The safety of Beclometasone dipropionate for use in human pregnancy has not been established. Reproduction toxicity studies in animals have revealed an increased incidence of foetal damage, the significance of which is considered uncertain in man. Since the possibility of suppression of the adrenal cortex in the newborn baby after long-term treatment must be considered the needs of the mother must be carefully weighed against the risk of the foetus. It is reasonable to assume that the drug is distributed into the breast milk, but at the dosages used for direct inhalation, there is low potential for significant levels in breast milk.
Side Effects
Candidiasis of the mouth and throat (thrush) occurs in some patients, the incidence of which is increased with doses greater than 400mcg Beclometasone dipropionate per day. Patients with high blood levels of Candida precipitins, indicating a previous infection, are most likely to develop this complication. Some patients may find it helpful to rinse their mouth thoroughly with water after using the inhaler. Symptomatic candidiasis can be treated with topical antifungal therapy whilst still continuing with the Beclometasone inhaler. In some patients, inhaled Beclometasone dipropionate may cause hoarseness or throat irritation. It may be helpful to rinse mouth with water immediately after inhalation. As with other inhalation therapy, the potential for paradoxical bronchospasm should be kept in mind. If it occurs, the preparation should be discontinued immediately and alternative therapy instituted.
Drug Interactions
There are no known interactions of inhaled corticosteroids with other drugs. The use of inhaled sympathomimetic drug prior to inhalation of steroid may improve the lung distribution. If used concomitantly with systemic or intranasal steroids the suppressive effect on adrenal function may be potentiated.
Store below 30°C. Protect from direct sunlight and heat.
Shelf-Life: 2 years.
Patient Counseling Information
HOW TO USE YOUR INHALER CORRECTLY: 1. Remove the cap from the mouthpiece of the actuator.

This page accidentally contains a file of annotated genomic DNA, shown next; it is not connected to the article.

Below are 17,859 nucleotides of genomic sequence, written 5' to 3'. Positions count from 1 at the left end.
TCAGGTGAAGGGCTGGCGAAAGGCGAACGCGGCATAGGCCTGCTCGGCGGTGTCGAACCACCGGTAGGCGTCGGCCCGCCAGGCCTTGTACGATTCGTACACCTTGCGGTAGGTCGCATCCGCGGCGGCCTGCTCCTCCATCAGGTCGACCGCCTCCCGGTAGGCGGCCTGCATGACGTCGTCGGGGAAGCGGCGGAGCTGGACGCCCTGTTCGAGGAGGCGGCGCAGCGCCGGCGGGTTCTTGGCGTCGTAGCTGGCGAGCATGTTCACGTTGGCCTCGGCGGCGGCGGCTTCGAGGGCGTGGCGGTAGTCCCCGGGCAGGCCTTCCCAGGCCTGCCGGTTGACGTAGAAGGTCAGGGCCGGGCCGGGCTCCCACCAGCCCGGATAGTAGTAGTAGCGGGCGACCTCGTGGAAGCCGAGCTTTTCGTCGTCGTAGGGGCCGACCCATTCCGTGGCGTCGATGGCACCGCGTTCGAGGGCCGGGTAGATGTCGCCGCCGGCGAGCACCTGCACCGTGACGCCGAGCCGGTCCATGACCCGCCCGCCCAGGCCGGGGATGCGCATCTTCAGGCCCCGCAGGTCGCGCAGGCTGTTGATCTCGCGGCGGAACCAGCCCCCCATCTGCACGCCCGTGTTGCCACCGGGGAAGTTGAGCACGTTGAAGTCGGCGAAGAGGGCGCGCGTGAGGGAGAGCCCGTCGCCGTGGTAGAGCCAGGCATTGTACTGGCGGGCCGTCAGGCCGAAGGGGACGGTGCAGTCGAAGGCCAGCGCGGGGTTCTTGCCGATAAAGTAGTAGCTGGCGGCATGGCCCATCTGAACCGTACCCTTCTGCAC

2. Make sure the mouthpiece is clean inside and outside.
3. Raise the Inhaler to your mouth. Put the mouthpiece between your teeth, but do not bite it. Close your lips around the mouthpiece. Breathe out slowly and gently through the Inhaler until your lungs feel comfortably empty.
4. Tilt your head back slightly. Start to breathe in slowly through your mouth. As you start to breathe in, press down firmly on the top of the can to release your medicine continue to breathe in steadily and deeply.
5. Hold your breath. Remove the inhaler from your mouth. Continue to hold your breath as long as possible, up to 10 seconds. Then breathe out gently. If you are taking a second puff, wait about one minute, then repeat steps 3 to 6.
6. Replace the mouthpiece cap after each use.
In case of emergency situation when you feel you are not relieved despite using your inhaler, you can use inhaler along with spacer (a device that your doctor advise to use with your inhaler). This may save your life on the way to hospital. For more information, consult with your doctor.
A handy tip for Children: Children and others who have weaker hands may have difficulty pressing down on the top of the can with just one hand. They can use both hands to make their Inhaler work.
Cleaning your Inhaler: Keeping the plastic actuator clean is very important to prevent medicine buildup and blockage. The actuator should be washed, shaken to remove excess water and air-dried thoroughly at least once a week. The inhaler may stop spraying if not properly cleaned.
How to clean your Inhaler: 1. Remove the metal canister from the plastic casing of the inhaler and remove the mouthpiece cover.
2. Rinse the actuator thoroughly with warm water.
3. Dry the actuator thoroughly inside and outside.
4. Replace the metal canister and the mouthpiece cover.
5. Do not put the metal canister in water.
Your Inhaler should be cleaned at least once a week.
Shake well the inhaler before each use.
Precaution: 1. Pressurised canister, do not puncture, break or incinerate even when apparently empty.
2. Avoid storage in direct sunlight or heat.
3. Store below 30° C
4. Keep away from eyes
ATC Classification
R03BA01 - beclometasone ; Belongs to the class of other inhalants used in the treatment of obstructive airway diseases, glucocorticoids.
MDI 100 mcg/dose x 200 metered doses.